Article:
After two years of standing vacant because of structural problems, the Promised Valley Playhouse, that cultural bastion of downtown Salt Lake, can once again be restored to its former glory.

For $24.7 million.A Salt Lake County feasibility study on whether the theater could be re-no-vated/

re-built such that it could be used again concludes that it can, but it won't be easy.

The stage is too small and would need to be demolished and rebuilt. The wood auditorium floor would have to be torn out and replaced with a steel framework accommodating a rehearsal space underneath. The main floor lobby would be enlarged (by extending it out to the pillars in front of the east side), seats added, "soft stories" posing seismic dangers reconstructed - basically a complete do-over.

In fact, the work would be so extensive that Wally Cooper of Cooper/Roberts Architects, the consultants that conducted the feasibility study, said it would go beyond what is usually thought of as a renovation.

"We can recreate a theater that once existed, an elegance it had," he said. "It would not be a restoration except for the exterior."

The LDS Church currently owns the playhouse, and its myriad structural problems have made it a white elephant. Church officials have indicated a willingness to turn the theater over to Salt Lake County.

The county hopes the church would simply donate the building and land, though that's still up in the air.

A study done last year indicated the county needs a mid-size theater of about 1,200 seats. Even though originally the theater had that many, right now it has only 913. The study contemplates increasing that to 964.

A few more could be added from the orchestra pit when the pit is not in use, but even so, the county's director of community and support services, Julie Peck, is a bit dubious.

"I wish we could get 1,200," she said. "I don't know. It's such a beautiful building, it's hard to walk away from it."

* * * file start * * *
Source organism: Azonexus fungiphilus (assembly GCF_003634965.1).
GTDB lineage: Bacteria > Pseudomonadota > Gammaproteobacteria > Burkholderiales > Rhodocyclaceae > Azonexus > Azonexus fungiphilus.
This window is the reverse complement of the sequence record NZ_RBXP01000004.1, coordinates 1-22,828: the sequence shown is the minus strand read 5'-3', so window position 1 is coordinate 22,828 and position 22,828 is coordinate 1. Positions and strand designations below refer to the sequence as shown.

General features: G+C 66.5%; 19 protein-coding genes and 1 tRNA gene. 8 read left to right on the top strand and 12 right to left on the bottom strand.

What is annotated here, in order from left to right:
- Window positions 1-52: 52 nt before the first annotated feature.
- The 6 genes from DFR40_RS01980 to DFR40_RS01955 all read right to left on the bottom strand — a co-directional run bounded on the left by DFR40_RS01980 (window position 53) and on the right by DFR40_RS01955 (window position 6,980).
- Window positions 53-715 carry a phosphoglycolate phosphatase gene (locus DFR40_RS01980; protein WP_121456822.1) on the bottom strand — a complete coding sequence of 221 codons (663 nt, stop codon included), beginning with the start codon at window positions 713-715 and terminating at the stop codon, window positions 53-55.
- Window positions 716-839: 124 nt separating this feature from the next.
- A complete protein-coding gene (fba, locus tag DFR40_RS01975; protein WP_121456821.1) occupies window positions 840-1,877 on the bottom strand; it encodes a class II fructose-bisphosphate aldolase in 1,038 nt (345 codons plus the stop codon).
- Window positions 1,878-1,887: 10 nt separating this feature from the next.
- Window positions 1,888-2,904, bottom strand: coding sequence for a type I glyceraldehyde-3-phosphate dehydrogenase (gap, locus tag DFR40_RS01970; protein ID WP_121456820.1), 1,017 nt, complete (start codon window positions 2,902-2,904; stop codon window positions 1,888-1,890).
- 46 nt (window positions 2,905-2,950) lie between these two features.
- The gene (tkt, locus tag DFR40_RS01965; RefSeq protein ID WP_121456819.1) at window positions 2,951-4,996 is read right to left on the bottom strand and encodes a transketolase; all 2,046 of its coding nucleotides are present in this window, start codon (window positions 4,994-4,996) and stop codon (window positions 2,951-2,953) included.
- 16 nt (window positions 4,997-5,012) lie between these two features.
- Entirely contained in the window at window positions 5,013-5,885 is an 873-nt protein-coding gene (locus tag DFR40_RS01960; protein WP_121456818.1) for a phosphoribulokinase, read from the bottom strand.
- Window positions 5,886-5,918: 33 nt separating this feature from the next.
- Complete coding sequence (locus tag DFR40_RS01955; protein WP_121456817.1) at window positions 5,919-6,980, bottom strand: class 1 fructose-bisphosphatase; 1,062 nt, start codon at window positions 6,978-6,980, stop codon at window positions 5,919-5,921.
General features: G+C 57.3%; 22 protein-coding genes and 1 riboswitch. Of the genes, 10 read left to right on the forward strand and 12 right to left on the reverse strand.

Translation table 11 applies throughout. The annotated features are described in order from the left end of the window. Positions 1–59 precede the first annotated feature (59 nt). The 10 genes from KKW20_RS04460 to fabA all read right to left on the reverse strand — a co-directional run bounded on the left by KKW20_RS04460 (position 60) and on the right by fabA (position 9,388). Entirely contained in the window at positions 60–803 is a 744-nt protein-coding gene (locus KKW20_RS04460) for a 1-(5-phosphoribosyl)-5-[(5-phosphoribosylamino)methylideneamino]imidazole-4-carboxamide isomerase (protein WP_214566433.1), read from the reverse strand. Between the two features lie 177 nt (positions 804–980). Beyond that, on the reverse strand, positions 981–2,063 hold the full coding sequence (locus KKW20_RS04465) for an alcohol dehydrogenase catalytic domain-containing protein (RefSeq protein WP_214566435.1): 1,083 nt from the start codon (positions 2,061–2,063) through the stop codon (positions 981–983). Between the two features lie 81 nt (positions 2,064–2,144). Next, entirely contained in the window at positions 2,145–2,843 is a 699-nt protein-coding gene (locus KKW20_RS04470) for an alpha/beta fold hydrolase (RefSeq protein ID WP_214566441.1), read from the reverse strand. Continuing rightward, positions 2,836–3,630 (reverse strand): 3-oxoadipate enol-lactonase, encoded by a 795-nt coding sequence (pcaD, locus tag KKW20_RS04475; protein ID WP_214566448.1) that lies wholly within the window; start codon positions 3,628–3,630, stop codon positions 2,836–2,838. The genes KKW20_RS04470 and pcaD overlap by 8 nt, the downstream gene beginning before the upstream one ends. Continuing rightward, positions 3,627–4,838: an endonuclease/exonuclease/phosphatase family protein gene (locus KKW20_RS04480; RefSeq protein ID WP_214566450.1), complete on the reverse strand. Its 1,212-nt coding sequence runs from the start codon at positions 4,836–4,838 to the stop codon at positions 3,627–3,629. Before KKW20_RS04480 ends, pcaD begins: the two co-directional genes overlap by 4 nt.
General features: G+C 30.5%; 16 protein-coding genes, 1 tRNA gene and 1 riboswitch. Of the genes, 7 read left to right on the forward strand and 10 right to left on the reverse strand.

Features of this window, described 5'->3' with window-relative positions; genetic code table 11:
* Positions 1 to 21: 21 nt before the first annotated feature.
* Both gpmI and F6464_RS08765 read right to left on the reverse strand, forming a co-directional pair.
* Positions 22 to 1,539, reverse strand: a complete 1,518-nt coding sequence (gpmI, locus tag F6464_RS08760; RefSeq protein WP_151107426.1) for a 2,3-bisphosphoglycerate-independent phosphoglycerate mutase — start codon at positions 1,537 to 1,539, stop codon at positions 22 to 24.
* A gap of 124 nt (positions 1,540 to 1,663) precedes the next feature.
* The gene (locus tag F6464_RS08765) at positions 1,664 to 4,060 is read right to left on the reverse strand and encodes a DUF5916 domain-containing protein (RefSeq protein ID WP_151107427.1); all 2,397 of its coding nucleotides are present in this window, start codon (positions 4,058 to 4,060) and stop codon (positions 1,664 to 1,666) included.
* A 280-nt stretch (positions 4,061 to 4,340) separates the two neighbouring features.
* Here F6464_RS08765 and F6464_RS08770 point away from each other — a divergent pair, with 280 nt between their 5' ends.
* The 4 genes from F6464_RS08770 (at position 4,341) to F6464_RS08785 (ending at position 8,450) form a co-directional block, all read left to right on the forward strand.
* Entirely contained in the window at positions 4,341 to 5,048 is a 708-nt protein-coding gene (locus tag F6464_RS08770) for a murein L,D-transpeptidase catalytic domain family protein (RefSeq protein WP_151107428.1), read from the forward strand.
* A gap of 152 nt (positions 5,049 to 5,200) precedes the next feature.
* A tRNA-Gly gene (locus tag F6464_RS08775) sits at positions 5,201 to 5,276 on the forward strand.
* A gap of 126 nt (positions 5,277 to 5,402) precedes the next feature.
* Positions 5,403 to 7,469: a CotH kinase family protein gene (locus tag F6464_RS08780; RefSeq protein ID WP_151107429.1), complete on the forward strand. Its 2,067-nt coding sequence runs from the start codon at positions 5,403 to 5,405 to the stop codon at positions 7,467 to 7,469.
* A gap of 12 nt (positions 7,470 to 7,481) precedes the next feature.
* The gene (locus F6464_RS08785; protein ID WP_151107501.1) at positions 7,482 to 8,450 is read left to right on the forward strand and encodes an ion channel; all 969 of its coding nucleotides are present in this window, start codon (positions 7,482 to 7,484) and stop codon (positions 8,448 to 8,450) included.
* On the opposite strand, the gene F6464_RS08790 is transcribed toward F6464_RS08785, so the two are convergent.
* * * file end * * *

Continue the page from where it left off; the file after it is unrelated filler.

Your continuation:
And therein lies the conundrum for county officials. Simply building a new theater would be easier and more cost-effective, but the Promised Valley Playhouse has great sentimental and nostalgic value for Salt Lake residents.

Built in 1905, the theater has been known as the Orpheum, the Wilkes, the Lake, the Roxy, the Casino and the Lyric in its nine-decade history. The LDS Church took ownership in 1972, and it became the setting for church-related productions before closing last year.

"Renovating (the Promised Valley Playhouse) to its former glory is an alluring thought," said County Commissioner Randy Horiuchi. "Twenty million dollars is also (a consideration), but we need something like this in downtown, something people can go to. I'm afraid of downtown becoming just a gaggle of offices. We need to maintain its character."

Commission Chairman Brent Overson said the only way the county can come up with the money to redo the theater is to bond.

"The people would have to rally around this," he said.

Lisbeth Henning, executive director of the Utah Heritage Foundation, said they would.

"It's a State Street landmark," she said. "You would have a larger constituency for this building than if you built a new building."

The County Commission is expected to make a decision on the theater's future by November.